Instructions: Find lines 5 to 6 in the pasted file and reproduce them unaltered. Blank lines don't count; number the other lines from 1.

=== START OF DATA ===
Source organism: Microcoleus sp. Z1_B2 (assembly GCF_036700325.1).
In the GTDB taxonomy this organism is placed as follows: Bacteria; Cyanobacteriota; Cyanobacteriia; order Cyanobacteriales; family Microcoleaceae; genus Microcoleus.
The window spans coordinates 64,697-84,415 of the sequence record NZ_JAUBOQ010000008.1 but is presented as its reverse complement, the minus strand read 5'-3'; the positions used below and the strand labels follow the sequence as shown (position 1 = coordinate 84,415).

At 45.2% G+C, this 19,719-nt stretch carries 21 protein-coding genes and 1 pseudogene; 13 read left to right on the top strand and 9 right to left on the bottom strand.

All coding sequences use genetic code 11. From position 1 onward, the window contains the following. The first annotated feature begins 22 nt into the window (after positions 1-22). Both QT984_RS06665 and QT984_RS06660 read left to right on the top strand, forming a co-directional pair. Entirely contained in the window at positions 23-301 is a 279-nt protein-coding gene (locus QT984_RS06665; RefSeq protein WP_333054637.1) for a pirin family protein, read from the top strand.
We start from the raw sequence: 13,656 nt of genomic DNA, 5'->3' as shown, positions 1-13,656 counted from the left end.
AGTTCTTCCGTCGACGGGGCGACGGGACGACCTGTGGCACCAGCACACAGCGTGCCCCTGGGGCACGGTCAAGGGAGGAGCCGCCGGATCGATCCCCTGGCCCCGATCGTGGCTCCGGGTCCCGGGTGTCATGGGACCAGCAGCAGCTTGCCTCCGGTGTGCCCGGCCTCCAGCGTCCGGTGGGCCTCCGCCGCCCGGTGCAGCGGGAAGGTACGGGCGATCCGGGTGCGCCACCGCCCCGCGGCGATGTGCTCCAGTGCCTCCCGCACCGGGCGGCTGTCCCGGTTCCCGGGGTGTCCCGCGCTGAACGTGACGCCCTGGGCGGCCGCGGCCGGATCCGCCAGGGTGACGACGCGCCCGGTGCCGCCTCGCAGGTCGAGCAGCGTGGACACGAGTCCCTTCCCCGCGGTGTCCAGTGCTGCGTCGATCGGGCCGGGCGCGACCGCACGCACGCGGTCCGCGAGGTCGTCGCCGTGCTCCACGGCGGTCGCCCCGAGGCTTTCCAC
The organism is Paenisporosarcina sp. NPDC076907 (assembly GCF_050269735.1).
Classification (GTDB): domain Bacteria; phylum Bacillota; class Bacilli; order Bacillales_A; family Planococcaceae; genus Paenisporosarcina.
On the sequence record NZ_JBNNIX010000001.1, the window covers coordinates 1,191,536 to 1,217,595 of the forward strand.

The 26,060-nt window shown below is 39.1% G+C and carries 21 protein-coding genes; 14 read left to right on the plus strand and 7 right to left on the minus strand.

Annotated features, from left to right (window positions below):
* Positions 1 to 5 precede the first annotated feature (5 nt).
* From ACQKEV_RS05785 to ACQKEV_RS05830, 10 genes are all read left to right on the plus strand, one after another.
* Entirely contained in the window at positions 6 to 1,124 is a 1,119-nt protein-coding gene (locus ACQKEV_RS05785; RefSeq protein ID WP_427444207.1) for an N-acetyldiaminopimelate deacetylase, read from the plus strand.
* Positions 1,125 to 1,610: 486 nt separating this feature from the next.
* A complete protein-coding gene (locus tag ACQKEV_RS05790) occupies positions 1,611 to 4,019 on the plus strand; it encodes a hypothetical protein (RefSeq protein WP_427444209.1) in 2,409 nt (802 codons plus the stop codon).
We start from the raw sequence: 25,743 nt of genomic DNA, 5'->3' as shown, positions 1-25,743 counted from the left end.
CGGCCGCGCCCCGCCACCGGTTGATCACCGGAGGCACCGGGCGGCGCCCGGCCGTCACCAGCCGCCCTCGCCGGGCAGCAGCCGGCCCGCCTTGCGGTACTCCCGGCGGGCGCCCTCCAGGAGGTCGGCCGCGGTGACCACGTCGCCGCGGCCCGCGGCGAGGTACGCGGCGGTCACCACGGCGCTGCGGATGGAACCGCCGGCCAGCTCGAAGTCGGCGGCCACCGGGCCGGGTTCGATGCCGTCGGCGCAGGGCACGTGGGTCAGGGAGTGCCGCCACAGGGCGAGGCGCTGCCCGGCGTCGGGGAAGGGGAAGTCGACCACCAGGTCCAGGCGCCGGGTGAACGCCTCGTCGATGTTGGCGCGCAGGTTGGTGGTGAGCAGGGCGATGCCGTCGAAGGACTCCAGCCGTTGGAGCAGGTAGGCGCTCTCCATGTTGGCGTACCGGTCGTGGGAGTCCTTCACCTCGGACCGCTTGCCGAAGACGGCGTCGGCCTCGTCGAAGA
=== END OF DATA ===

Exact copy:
All coding sequences use genetic code 11. From position 1 onward, the window contains the following. The first annotated feature begins 22 nt into the window (after positions 1-22). Both QT984_RS06665 and QT984_RS06660 read left to right on the top strand, forming a co-directional pair. Entirely contained in the window at positions 23-301 is a 279-nt protein-coding gene (locus QT984_RS06665; RefSeq protein WP_333054637.1) for a pirin family protein, read from the top strand.
We start from the raw sequence: 13,656 nt of genomic DNA, 5'->3' as shown, positions 1-13,656 counted from the left end.